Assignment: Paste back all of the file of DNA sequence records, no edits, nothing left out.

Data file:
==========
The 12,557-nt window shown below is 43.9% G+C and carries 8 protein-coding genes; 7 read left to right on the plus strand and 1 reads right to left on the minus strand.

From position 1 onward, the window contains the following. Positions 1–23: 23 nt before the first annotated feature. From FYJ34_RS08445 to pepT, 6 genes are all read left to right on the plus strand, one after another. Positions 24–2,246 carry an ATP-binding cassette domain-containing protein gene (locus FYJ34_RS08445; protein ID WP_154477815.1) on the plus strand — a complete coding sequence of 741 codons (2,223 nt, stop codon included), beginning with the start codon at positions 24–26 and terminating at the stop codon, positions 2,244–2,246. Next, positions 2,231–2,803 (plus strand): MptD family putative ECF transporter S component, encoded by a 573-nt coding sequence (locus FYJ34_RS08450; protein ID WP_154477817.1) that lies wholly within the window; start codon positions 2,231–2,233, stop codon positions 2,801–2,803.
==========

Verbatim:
The 12,557-nt window shown below is 43.9% G+C and carries 8 protein-coding genes; 7 read left to right on the plus strand and 1 reads right to left on the minus strand.

From position 1 onward, the window contains the following. Positions 1–23: 23 nt before the first annotated feature. From FYJ34_RS08445 to pepT, 6 genes are all read left to right on the plus strand, one after another. Positions 24–2,246 carry an ATP-binding cassette domain-containing protein gene (locus FYJ34_RS08445; protein ID WP_154477815.1) on the plus strand — a complete coding sequence of 741 codons (2,223 nt, stop codon included), beginning with the start codon at positions 24–26 and terminating at the stop codon, positions 2,244–2,246. Next, positions 2,231–2,803 (plus strand): MptD family putative ECF transporter S component, encoded by a 573-nt coding sequence (locus FYJ34_RS08450; protein ID WP_154477817.1) that lies wholly within the window; start codon positions 2,231–2,233, stop codon positions 2,801–2,803.